Thursday, April 30, 2015

A Good Time for Cronies

“We must urgently begin to rebuild the bonds of trust and respect among Americans. Between police and citizens, yes, but also across society, restoring trust in our politics, our press, our markets, between and among neighbors, and even people with whom we disagree politically.”
—Hillary Clinton, at Columbia University on Wednesday
In Ireland there is always a scandal du jour—something that keeps the chattering classes, especially the political press, occupied. Currently, that function is filled by a government probe into the sale of a company called Siteserv, “a leading Infrastructure Support Services Group,” as it describes itself on its web page.

Like a lot of companies, it ran into difficulty during the financial meltdown and found itself owing a lot of money to a bank. The bank also became insolvent and was subsequently taken over by the Irish government. The taxpayer-owned bank then sold off Siteserv at a loss for 100 million euro—plus five million extra euro to be paid to the Siteserv shareholders to give them an incentive to approve the offer.

This is the sort of deal that gives capitalism a bad name. A dark, but necessary, element of capitalism is that there is risk in investing in the marketplace. When the government bails out shareholders, it distorts the market with all kinds of indirect bad results. This is not capitalism. It is what people call crony capitalism: manipulation by people in government and the well-connected to evade the laws of the market for the profit of a few.

One of the main beneficiaries of the Siteserv deal was billionaire Denis O’Brien. Interestingly, one of his other companies has recently gotten some mention in the American press. In the aftermath of the devastating 2010 earthquake in Haiti, Bill Clinton (husband of then-Secretary of State Hillary Clinton) was named co-chair of the Interim Haiti Recovery Commission. Haiti legitimately needed all the aid money that poured into the country, but it was also a bonanza for companies that stood to get contracts to do all kinds of infrastructure work and, in some cases, exploit the country’s resources. It turned out that you had a much better chance of getting some of that money if you had a relationship with the Clintons.

One of the main beneficiaries was Denis O’Brien, whose mobile phone company Digicel was hired to build a system of transferring money by cell phones. O’Brien had a history of paying lucrative fees to Bill Clinton for giving speeches and also for generous donations to the Clinton family foundation. (Bill Clinton’s speaking fees skyrocketed while his wife was Secretary of State.) Other companies were invited in to start exploiting Haiti’s mineral resources. Secretary Clinton’s brother was subsequently appointed to the board of a company that got a permit for gold mining.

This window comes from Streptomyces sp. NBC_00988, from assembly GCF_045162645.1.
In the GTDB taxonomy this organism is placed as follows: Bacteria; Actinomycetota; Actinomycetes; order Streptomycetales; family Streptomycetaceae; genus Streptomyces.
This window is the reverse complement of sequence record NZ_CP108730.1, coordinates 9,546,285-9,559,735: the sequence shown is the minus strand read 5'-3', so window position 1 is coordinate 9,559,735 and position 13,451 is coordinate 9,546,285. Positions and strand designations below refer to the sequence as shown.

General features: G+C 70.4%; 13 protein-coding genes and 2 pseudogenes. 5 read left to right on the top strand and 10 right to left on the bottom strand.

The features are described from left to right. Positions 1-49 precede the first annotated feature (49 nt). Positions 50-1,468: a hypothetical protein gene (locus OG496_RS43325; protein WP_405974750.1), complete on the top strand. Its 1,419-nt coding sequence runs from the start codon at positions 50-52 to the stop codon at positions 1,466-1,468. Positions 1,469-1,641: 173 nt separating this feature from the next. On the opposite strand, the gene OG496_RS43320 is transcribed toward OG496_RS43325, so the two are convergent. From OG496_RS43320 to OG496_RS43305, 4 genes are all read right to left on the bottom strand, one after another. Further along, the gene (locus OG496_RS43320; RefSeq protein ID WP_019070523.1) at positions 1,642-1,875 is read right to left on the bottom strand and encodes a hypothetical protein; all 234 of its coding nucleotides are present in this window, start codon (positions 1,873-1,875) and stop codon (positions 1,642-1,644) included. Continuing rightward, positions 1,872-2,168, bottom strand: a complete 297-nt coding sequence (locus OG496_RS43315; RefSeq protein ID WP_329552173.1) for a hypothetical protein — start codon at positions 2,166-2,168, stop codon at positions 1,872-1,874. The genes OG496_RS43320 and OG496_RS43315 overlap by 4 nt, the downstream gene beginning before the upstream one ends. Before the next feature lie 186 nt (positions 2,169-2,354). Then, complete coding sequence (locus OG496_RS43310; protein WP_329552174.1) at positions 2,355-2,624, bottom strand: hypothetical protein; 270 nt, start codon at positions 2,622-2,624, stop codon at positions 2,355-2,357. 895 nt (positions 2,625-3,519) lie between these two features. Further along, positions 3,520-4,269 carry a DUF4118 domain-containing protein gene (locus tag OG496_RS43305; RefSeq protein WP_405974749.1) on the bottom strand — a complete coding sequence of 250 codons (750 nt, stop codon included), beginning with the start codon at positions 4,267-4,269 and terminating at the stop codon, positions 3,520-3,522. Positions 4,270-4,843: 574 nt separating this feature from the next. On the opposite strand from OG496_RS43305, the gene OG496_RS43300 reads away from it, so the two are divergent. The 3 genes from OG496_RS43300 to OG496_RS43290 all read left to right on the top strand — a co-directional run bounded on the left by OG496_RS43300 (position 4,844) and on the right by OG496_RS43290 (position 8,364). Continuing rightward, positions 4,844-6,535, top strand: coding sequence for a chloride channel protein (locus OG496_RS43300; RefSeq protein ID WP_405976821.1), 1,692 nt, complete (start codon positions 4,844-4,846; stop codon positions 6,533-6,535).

All of this is currently getting an airing due to the upcoming release of the book Clinton Cash by Peter Schweizer. Interestingly, it’s not just the conservative press giving the book exposure. The New York Times and The Washington Post have joined Fox News in making exclusive agreements with Schweizer.

There is nothing illegal about what the Clintons are known to have done, and everyone is quick to point out that the Clinton foundation does many good things. But the coverage certainly undermines her claim to be a champion for “everyday Americans.” As Hillary Clinton famously told an interviewer, when they left the White House in 2001 they were “dead broke.” A dozen years later they were worth 55 million dollars. Bill Clinton is the only living ex-president to make 24/7 Wall St.’s list of the wealthiest U.S. presidents.

In the last presidential election Democrats did a masterful job of turning Mitt Romney’s wealth into a political disadvantage—with no small amount of help, of course, from Romney himself. But at least no one accused him of making his fortune by trading on influence made possible by past, present and future high public office.

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